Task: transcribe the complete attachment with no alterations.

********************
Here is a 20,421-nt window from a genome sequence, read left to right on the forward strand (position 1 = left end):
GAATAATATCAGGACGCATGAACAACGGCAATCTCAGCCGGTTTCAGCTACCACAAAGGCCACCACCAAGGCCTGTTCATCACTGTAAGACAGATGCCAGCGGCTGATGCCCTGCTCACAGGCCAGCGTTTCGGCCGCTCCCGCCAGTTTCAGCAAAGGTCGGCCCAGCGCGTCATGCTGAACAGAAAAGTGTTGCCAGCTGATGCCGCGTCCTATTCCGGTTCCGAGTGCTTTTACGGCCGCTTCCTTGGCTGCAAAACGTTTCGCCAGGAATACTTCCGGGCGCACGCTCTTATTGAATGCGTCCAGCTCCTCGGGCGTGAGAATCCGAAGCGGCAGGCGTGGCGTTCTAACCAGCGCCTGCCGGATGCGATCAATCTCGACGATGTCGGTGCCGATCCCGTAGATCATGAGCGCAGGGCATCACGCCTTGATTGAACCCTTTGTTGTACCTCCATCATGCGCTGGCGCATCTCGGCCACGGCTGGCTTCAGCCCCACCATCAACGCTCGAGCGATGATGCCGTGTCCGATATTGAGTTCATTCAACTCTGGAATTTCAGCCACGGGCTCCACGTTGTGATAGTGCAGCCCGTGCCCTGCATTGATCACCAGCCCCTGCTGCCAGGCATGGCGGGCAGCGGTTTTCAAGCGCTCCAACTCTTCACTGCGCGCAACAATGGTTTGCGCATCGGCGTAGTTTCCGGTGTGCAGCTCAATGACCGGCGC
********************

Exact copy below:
Here is a 20,421-nt window from a genome sequence, read left to right on the forward strand (position 1 = left end):
GAATAATATCAGGACGCATGAACAACGGCAATCTCAGCCGGTTTCAGCTACCACAAAGGCCACCACCAAGGCCTGTTCATCACTGTAAGACAGATGCCAGCGGCTGATGCCCTGCTCACAGGCCAGCGTTTCGGCCGCTCCCGCCAGTTTCAGCAAAGGTCGGCCCAGCGCGTCATGCTGAACAGAAAAGTGTTGCCAGCTGATGCCGCGTCCTATTCCGGTTCCGAGTGCTTTTACGGCCGCTTCCTTGGCTGCAAAACGTTTCGCCAGGAATACTTCCGGGCGCACGCTCTTATTGAATGCGTCCAGCTCCTCGGGCGTGAGAATCCGAAGCGGCAGGCGTGGCGTTCTAACCAGCGCCTGCCGGATGCGATCAATCTCGACGATGTCGGTGCCGATCCCGTAGATCATGAGCGCAGGGCATCACGCCTTGATTGAACCCTTTGTTGTACCTCCATCATGCGCTGGCGCATCTCGGCCACGGCTGGCTTCAGCCCCACCATCAACGCTCGAGCGATGATGCCGTGTCCGATATTGAGTTCATTCAACTCTGGAATTTCAGCCACGGGCTCCACGTTGTGATAGTGCAGCCCGTGCCCTGCATTGATCACCAGCCCCTGCTGCCAGGCATGGCGGGCAGCGGTTTTCAAGCGCTCCAACTCTTCACTGCGCGCAACAATGGTTTGCGCATCGGCGTAGTTTCCGGTGTGCAGCTCAATGACCGGCGC